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Am I Going Mad: A Reflection on Mental Health in Kenya

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While the public debate on mental health is welcome, as a person recovering from a mental disorder, there is need to push a wholesome discussion on the reality of the state of mental health in Kenya beyond depression.

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Am I Going Mad: A Reflection on Mental Health in Kenya
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Monday, 17th December 2018 was a normal day that stubbornly refused to conform to my expectations. An impulsive decision made at 3:30 PM in a 46 Matatu heading to the Nairobi city centre dramatically altered the direction of my life.

I was on my way from Inuka Kenya offices, when a gut feeling nudged me towards the Doctor’s plaza at Nairobi Hospital. I wanted to see a psychiatrist who could recommend some sleeping pills.

When I arrived at the Nairobi Hospital, the two psychiatric consultants had both closed their offices for the Christmas holidays. Feeling unsettled, I decide to seek help at the adjacent Upper Hill Medical Centre where I quickly scanned the directory board on the first floor desperately trying to locate a psychiatrist before closing time.

Too impatient to wait for the lift, I bolted up the staircase, arrived at the reception on the third floor, and to my relief, I found other patients waiting in turn.

I walked up to the receptionist who would not accept my Jubilee Medical Insurance card: “Your insurer hasn’t installed glade which should be used to raise a claim for your card. Sorry we can’t serve you,” she said bluntly while handing it over.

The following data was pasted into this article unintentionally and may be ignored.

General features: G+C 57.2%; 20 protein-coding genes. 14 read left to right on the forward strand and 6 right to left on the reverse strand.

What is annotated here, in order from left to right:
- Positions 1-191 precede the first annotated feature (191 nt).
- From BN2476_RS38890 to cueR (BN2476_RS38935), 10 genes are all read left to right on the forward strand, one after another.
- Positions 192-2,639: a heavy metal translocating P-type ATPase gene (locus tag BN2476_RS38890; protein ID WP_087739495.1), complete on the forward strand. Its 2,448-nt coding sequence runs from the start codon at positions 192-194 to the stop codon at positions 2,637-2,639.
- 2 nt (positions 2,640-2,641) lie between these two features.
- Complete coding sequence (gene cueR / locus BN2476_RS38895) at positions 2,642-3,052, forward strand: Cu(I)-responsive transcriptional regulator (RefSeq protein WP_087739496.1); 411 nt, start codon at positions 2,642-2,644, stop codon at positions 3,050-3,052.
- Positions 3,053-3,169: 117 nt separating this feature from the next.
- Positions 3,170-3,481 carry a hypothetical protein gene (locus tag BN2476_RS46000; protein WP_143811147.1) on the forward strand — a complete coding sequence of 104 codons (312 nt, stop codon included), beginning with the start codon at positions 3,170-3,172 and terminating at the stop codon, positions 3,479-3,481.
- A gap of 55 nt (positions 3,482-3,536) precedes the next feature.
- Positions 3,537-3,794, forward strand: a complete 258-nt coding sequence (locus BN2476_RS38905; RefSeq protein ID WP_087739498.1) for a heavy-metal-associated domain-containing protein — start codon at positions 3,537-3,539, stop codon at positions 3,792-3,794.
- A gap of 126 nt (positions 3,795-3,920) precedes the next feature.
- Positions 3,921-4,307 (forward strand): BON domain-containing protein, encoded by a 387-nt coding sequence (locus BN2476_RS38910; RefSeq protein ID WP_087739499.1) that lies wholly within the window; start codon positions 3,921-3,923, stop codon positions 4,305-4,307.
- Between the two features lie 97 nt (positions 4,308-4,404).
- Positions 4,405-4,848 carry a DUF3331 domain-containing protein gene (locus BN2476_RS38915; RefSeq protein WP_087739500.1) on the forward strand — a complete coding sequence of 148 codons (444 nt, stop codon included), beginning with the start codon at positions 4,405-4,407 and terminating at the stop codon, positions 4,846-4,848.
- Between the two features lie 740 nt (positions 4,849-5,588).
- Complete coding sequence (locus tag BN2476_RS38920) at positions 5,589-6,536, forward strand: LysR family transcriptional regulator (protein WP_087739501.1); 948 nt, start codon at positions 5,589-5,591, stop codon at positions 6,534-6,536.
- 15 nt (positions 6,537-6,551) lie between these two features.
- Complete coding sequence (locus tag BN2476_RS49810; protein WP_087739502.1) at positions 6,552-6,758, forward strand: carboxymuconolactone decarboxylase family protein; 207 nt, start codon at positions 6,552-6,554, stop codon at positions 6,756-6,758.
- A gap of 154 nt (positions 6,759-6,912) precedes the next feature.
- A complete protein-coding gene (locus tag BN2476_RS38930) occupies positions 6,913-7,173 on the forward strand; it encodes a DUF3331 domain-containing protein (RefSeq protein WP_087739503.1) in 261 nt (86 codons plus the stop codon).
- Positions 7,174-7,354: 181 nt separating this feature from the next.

I was adamant and decided to press on. “Is there any other way? Can you call the insurance company so that I can be treated and you deal with the claims later?” My persistence paid off. A few minutes later, as if fate was moving mountains, I was on the phone with my insurer who found a way to resolve the challenge.

I had seen celebrated psychiatrist Dr Frank Njenga on TV. His analysis fascinated me. Only this day, I was not arriving in my capacity as a journalist to get expert opinion on a story. I was a patient.

My sleep patterns had gradually deteriorated to their worst state as far as I could recall. It had been weeks of violent nightmares. Bad people with crude weapons wanting to kill me and rogue Ikolomani Bulls chasing me through the night.

I could not outrun death and when I tried to scream for help, I found my voice frozen. I felt helpless and trapped in the nightmares. I would wake up in panic, breathless and sweaty. I wanted to see a psychiatrist who could recommend some sleeping pills just like one had done in 2014 when I had a similar experience.

Frank Njenga was wearing a clean white shirt with a blue-stripped tie. His smile and calm demeanor disarmed me on the spot. “Tell me more about yourself,” he asked after exchanging a few pleasantries.

I went on and on about my family’s history, and myself while his head was glued on my file taking notes. Sometimes he would lift his head when I said something that sounded like a trigger. “Tell me more about incident, what happened?” he would ask when I explained some of the darkest seasons I had gone through recently.

He gave me a piece of paper, which had about 30 questions and told me to tick statements that closely represented how I had lived my life. While he had hoped that I would only tick about 10 when he looked at the paper, I had ticked 25 out of 30 and that’s how he partly discovered what had been eating me. To ascertain his preliminary findings, he sent me for a cognitive test to corroborate what he was suspecting.

What I thought was just a simple sleep issue turned out to a symptom of something deeper.

“I’m glad you came here, we are going to help you,” he reassured me as we chatted for about an hour, the longest I have been in a doctor’s office.

“Odongo, we may need to take you to a place so that we can monitor your sleep and find out if there are other underlying issues,” he advised as there was sufficient evidence that I needed to be monitored.

I knew the weight of inadequate sleep and was desperate for a solution. I accepted his suggestion.

“Mental health is like an onion, we peel it from the outer layer as we dig in. That’s the only way we can find out the core of the problem,” he added.

When we arrived at the gate of Chiromo Lane Medical Centre in Lavington, I saw a disturbing sign: Visiting hours is between 9-11 am and 3-6 PM. My panic buttons went off. I was not suicidal and I did not have the urge to harm other people. I just had migraines, nightmares and an anxious mind. Why was I being admitted into a restrictive hospital?